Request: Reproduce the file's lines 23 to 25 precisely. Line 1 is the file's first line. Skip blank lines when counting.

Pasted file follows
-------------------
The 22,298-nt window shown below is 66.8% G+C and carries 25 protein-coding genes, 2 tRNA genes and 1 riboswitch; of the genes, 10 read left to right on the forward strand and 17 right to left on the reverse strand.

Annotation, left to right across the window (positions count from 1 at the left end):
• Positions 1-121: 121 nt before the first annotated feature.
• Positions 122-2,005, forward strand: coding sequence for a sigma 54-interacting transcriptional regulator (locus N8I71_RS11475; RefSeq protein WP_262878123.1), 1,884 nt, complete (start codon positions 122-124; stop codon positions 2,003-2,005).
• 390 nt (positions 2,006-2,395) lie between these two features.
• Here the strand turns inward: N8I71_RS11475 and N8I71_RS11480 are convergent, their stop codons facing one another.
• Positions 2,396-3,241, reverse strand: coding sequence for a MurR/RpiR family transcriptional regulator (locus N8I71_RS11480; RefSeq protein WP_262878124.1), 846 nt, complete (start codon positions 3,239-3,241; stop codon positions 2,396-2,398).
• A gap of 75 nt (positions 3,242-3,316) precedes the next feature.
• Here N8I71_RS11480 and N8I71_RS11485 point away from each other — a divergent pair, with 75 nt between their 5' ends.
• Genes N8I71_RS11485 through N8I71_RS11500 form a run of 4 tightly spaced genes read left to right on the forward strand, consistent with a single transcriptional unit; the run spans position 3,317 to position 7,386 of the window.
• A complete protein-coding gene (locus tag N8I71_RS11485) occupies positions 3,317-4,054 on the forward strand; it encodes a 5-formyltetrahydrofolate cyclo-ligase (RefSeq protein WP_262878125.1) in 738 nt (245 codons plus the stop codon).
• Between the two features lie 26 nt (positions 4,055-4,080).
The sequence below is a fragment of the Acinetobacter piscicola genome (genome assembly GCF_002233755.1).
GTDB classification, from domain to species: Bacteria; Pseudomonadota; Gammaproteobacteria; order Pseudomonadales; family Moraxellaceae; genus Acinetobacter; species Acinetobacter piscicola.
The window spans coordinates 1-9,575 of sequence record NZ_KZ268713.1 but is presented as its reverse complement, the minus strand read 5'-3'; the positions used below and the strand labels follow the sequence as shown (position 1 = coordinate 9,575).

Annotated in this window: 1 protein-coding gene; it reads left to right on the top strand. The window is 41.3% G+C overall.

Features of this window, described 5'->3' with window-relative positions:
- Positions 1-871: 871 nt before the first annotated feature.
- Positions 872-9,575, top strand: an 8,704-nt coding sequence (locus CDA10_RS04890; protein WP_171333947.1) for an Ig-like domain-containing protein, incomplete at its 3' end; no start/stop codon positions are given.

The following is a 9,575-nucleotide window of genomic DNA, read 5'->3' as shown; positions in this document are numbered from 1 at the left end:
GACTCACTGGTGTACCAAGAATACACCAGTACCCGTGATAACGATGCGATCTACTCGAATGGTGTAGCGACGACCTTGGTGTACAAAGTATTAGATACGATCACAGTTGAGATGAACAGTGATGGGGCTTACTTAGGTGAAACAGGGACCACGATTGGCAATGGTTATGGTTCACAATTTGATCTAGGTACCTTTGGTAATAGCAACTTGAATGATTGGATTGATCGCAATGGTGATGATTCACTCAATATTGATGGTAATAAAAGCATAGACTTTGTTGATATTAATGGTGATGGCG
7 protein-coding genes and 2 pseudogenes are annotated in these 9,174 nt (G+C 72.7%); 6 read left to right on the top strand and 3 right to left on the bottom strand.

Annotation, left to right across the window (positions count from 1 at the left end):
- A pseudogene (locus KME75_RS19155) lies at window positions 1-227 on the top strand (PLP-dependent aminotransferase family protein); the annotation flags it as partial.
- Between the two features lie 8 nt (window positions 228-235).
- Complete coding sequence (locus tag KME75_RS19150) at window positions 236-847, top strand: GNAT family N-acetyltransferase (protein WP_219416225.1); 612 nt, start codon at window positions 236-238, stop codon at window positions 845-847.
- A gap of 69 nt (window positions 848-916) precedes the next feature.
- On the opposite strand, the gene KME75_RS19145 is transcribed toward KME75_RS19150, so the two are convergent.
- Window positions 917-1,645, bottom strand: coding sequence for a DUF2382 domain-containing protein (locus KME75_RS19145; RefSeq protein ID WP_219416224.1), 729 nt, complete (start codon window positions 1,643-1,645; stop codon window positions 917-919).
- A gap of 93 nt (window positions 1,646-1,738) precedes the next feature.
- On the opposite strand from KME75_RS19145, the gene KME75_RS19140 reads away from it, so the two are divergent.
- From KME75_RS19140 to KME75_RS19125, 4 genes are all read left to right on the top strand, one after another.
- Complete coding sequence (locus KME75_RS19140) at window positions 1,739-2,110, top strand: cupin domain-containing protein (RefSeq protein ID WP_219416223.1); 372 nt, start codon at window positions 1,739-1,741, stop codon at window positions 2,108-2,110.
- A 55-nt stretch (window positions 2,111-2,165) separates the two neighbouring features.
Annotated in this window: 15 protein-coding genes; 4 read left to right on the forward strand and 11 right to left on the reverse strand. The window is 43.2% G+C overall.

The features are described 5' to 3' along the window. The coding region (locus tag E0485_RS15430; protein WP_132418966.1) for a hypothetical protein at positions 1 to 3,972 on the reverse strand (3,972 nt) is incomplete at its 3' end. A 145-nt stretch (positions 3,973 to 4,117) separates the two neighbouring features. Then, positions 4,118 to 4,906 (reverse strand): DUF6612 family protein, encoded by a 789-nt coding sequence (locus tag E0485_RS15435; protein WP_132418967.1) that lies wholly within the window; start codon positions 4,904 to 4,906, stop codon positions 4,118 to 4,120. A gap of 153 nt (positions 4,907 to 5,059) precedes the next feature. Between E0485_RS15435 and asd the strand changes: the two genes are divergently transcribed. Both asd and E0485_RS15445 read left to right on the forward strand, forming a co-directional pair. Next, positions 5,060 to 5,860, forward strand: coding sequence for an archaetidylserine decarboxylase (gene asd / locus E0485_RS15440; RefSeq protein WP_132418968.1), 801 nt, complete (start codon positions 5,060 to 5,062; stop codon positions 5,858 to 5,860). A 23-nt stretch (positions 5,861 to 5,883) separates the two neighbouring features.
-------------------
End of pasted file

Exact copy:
Annotation, left to right across the window (positions count from 1 at the left end):
- A pseudogene (locus KME75_RS19155) lies at window positions 1-227 on the top strand (PLP-dependent aminotransferase family protein); the annotation flags it as partial.
- Between the two features lie 8 nt (window positions 228-235).